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Discussion Starter · #1 ·
I recently had the fortune to purchase an HK91 .22 LR conversion kit with 3 magazines that was made for the US civilian market. It is dated in the mid’1970’s.

You may not be aware that the HK military kits on the market need a spacer to be fabricated in order to trust them to function correctly. Without the spacer the hammer gets locked up somehow. The military kits cost close to $600 in recent history. This civilian market kit has a spacer factory welded to the bolt carrier to prevent the unintended lockup.

What I wanted this for was for more trigger time with my HK and FMP rifles.

Recently I was at a friend’s ranch and got to try out the HK kit in my FMP rifle.

The kit includes a barrel insert, bolt and bolt carrier assembly, two magazines and a cleaning kit.



The mags are real steel HK mags that have a .22LR mechanism riveted in place. They even feel like they have been weighted to similate a 7.62 NATO filled magazine.



I was surprised to learn the mags hold 20 rounds. I expected them to only hold 10 rounds. I haven’t figured out how to disassemble the mags for cleaning – the floorplate retainer on the one I tried won’t budge.

The barrel insert is a quality piece.



The flat top of the chamber insert is intended to go toward the top of the receiver when installed. A spring steel ring holds the insert in the receiver.



The bolt carrier only cycles back when the operator charges the rifle. The round .22LR bolt cycles fires and ejects the rounds. The standard fire control group works with this and lets you experience the same trigger break and reset you have when shooting centerfire.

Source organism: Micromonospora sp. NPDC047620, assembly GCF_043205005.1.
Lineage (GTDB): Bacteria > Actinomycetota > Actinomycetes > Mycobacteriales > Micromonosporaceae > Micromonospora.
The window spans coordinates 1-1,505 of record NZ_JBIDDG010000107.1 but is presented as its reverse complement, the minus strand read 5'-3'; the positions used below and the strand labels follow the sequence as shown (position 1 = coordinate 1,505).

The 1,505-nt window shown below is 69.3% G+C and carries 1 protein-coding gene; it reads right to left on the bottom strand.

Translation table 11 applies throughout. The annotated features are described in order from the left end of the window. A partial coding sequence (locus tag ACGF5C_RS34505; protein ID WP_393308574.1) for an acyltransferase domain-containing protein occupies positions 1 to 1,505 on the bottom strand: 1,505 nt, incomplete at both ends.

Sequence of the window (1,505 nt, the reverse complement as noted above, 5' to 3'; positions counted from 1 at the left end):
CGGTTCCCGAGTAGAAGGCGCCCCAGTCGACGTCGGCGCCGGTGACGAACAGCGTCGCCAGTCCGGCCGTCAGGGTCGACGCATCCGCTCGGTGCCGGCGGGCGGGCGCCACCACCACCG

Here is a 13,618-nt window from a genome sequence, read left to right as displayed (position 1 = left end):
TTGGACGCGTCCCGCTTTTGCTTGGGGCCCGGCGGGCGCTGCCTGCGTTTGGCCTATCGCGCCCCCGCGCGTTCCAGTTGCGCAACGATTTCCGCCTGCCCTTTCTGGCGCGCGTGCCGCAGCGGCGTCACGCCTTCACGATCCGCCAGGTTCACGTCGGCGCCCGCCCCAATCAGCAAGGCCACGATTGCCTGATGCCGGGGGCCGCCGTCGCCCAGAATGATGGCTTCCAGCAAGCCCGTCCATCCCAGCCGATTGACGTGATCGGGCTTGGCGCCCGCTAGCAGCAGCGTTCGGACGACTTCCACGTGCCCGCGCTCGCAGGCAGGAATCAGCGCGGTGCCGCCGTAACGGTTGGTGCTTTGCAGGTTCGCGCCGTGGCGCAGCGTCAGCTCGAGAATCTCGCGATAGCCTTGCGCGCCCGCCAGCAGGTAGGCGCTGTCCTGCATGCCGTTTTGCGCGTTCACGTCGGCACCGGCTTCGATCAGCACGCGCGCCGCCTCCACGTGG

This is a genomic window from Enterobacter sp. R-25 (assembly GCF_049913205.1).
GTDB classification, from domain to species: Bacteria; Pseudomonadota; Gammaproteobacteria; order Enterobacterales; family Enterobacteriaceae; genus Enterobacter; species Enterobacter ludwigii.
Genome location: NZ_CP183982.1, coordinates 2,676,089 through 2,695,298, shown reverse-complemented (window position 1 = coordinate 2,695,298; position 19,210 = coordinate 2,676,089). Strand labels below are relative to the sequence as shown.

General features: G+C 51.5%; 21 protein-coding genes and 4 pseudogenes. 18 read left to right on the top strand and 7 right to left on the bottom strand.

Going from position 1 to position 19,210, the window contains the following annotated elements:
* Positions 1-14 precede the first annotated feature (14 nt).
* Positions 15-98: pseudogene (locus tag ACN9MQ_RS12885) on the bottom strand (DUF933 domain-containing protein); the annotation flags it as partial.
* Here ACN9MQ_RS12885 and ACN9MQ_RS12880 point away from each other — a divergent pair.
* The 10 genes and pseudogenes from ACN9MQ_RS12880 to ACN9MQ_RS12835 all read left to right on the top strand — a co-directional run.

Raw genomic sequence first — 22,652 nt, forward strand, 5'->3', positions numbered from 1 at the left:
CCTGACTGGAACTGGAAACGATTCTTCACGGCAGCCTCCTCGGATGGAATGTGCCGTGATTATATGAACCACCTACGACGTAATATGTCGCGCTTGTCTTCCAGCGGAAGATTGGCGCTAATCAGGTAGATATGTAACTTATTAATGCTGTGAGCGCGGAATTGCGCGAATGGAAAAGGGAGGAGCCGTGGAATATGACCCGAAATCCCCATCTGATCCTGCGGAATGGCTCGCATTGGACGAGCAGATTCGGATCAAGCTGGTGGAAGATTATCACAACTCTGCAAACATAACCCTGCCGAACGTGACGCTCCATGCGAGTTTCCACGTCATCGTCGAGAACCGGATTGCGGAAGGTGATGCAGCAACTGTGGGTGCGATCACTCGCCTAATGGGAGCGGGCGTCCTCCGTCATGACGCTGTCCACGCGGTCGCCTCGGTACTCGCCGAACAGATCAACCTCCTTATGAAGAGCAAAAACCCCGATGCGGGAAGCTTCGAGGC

There is an ejection port in the bolt carrier. Sorry for the photo angle, I couldn’t view my screen in the bright sunlight and aim the camera where I wanted.


I used CCI Blazer RNL for this test. I stocked up on it about 8 years ago.





I was alone at this range, so no photos of me shooting.

The reliability of this kit was unbelievable. This thing pumps out round after round.

The accuracy was a little disappointing. I was hoping I could use this for Appleseed marksmanship drills. The best group I got at 25 meters was 8 MOA (2”). I imagine the .22LR insert bounces around a little inside the .308 bore.

The rifle equipped with this kit is perfect for other drills. I got behind cover and fired at several man size steels from 25 to 75 meters, firing and transitioning as fast as I could. Out of 40 shots fired from two 20 round mags I missed only once.

The only malfunction was when I left a mag filled with 20 rounds to sit for about two hours while I worked on some other things. At one point the 13th and 14th rounds had trouble coming up inside the magazine and bolt closed twice on an empty chamber. I filled the mag once more and it functioned fine.

I was leery of spending a lot of coin on this as .22 LR conversion kits often don’t deliver the reliability I would prefer. In this case I’m very satisfied with this kit’s reliability.

Overall I’m very happy I bought this kit. I blew through 200 rounds before I knew it.